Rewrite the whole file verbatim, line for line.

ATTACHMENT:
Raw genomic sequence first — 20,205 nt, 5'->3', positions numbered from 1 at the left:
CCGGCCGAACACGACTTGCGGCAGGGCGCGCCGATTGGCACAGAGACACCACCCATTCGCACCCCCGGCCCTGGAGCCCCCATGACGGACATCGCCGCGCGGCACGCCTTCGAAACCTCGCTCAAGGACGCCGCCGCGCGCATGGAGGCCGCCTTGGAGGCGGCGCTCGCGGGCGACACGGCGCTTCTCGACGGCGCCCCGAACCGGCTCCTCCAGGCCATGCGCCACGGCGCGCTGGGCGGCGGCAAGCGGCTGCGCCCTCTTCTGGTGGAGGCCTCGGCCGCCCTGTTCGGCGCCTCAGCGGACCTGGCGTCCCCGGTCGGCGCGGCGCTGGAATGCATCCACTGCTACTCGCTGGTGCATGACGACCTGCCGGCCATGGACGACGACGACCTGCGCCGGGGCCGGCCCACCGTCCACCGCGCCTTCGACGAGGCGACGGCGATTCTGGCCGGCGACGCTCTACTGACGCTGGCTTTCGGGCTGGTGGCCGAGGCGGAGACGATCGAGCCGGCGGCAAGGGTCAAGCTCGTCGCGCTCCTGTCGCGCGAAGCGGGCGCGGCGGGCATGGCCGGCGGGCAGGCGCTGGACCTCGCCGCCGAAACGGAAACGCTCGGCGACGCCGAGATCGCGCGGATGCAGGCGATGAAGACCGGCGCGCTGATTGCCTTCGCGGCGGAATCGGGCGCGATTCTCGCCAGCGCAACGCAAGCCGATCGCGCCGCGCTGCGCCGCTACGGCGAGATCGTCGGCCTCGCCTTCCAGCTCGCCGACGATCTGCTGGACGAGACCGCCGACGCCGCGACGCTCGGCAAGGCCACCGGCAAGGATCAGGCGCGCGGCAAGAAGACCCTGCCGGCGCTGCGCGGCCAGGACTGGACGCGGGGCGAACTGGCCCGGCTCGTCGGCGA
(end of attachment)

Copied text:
Raw genomic sequence first — 20,205 nt, 5'->3', positions numbered from 1 at the left:
CCGGCCGAACACGACTTGCGGCAGGGCGCGCCGATTGGCACAGAGACACCACCCATTCGCACCCCCGGCCCTGGAGCCCCCATGACGGACATCGCCGCGCGGCACGCCTTCGAAACCTCGCTCAAGGACGCCGCCGCGCGCATGGAGGCCGCCTTGGAGGCGGCGCTCGCGGGCGACACGGCGCTTCTCGACGGCGCCCCGAACCGGCTCCTCCAGGCCATGCGCCACGGCGCGCTGGGCGGCGGCAAGCGGCTGCGCCCTCTTCTGGTGGAGGCCTCGGCCGCCCTGTTCGGCGCCTCAGCGGACCTGGCGTCCCCGGTCGGCGCGGCGCTGGAATGCATCCACTGCTACTCGCTGGTGCATGACGACCTGCCGGCCATGGACGACGACGACCTGCGCCGGGGCCGGCCCACCGTCCACCGCGCCTTCGACGAGGCGACGGCGATTCTGGCCGGCGACGCTCTACTGACGCTGGCTTTCGGGCTGGTGGCCGAGGCGGAGACGATCGAGCCGGCGGCAAGGGTCAAGCTCGTCGCGCTCCTGTCGCGCGAAGCGGGCGCGGCGGGCATGGCCGGCGGGCAGGCGCTGGACCTCGCCGCCGAAACGGAAACGCTCGGCGACGCCGAGATCGCGCGGATGCAGGCGATGAAGACCGGCGCGCTGATTGCCTTCGCGGCGGAATCGGGCGCGATTCTCGCCAGCGCAACGCAAGCCGATCGCGCCGCGCTGCGCCGCTACGGCGAGATCGTCGGCCTCGCCTTCCAGCTCGCCGACGATCTGCTGGACGAGACCGCCGACGCCGCGACGCTCGGCAAGGCCACCGGCAAGGATCAGGCGCGCGGCAAGAAGACCCTGCCGGCGCTGCGCGGCCAGGACTGGACGCGGGGCGAACTGGCCCGGCTCGTCGGCGA